A total of 293 men were included in the study. The results showed that in people with long-term heroin use there was sexual dysfunction in all five of the IIEF domains - erectile function, orgasmic function, sexual desire, intercourse satisfaction, and overall satisfaction. Sexual dysfunction significantly improved after starting methadone. There was no association between methadone dose or duration of treatment and sexual dysfunction. Plasma testosterone did decline in those on methadone - but low testosterone levels weren't associated with sexual dysfunction.
Commentary: Previous studies covered in the update have shown that there is an association with poor sexual health, methadone maintenance therapy and use of opioids. However, these haven't actually teased out the effect of a transition from heroin dependence to methadone maintenance. Overall, we see physical health improving with methadone maintenance when people get stable but I've certainly met people who regard methadone as having a negative effective on their sexual function. There is some evidence around its effect on testosterone levels but his paper showed that MMT improved sexual function even though it was also associated with testosterone levels that decreased.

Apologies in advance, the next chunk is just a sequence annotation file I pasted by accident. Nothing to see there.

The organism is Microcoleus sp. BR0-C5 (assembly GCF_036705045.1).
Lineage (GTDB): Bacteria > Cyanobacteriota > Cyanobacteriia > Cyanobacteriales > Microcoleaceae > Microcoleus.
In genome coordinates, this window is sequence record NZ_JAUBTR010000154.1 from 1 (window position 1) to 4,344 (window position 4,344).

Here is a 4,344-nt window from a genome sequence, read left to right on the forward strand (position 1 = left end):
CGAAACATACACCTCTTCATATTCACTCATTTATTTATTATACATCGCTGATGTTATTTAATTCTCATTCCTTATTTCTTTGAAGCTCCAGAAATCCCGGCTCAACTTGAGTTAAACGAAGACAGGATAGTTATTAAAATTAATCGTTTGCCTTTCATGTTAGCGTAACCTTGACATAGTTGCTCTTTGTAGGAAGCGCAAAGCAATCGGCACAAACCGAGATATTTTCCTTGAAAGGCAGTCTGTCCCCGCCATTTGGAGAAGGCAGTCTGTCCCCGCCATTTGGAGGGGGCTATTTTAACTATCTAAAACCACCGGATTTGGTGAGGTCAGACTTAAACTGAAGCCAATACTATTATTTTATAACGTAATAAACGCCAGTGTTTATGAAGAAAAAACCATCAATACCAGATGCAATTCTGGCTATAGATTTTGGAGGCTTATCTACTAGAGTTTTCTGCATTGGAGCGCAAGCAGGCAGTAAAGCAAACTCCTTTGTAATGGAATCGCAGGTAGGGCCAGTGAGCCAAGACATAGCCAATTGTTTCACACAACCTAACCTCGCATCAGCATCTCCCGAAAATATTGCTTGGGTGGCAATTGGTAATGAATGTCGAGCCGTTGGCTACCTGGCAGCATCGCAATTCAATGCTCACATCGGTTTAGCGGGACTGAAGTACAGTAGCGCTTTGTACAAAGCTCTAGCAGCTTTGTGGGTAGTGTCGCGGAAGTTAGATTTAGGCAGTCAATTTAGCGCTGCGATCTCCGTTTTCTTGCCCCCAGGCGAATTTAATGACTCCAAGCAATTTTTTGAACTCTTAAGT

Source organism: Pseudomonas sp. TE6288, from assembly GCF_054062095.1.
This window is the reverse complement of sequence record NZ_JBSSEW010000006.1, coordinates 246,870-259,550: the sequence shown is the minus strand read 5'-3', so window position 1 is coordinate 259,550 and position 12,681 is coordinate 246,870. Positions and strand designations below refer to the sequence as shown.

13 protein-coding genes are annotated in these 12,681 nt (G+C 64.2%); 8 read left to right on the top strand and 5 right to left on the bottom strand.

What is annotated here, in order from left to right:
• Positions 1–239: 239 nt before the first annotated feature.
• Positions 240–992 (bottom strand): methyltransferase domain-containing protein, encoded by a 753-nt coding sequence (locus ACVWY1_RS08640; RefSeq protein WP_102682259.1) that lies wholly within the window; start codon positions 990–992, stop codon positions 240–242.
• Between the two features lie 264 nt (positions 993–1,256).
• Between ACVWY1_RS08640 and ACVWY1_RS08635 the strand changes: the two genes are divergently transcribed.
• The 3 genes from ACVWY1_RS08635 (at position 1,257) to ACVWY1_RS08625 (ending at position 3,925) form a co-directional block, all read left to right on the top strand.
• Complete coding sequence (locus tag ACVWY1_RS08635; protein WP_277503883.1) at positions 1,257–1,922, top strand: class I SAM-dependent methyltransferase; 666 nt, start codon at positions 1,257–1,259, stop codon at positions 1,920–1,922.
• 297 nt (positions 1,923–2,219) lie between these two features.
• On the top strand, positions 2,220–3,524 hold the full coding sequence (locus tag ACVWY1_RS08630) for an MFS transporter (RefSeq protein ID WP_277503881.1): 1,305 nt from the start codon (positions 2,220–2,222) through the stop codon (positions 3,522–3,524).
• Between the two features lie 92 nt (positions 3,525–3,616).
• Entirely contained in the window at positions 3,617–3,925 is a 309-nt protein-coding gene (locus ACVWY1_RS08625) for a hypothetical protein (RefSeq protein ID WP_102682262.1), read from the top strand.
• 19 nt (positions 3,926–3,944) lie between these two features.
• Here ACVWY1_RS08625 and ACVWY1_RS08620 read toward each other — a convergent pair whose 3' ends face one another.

The relationship between sugar-containing methadone and dental caries: A systematic review
Tripathee S, Akbar T, Richards D, et al. Health Education Journal 2012, Jul 8;72(4):469-85
The review specifically looked at the consequences of methadone with sugar on dental health. Here's the summary from the authors:
"The current literature shows no robust evidence which links sugar-containing methadone, with dental caries experience. Moreover, it is widely recognized that sugar-content of methadone is only one risk factor within a multi-factorial aetiology of tooth decay."
Commentary: Methadone with sugar typically has about 197mg/ml of sucrose. That means that 50mg will have around 9.85g of sucrose - the equivalent of 2.5 teaspoons of sugar. A can of coke has around six teaspoons so when taken in a single dose the sugar content of methadone isn't going to be the most important factor in that person's dental health.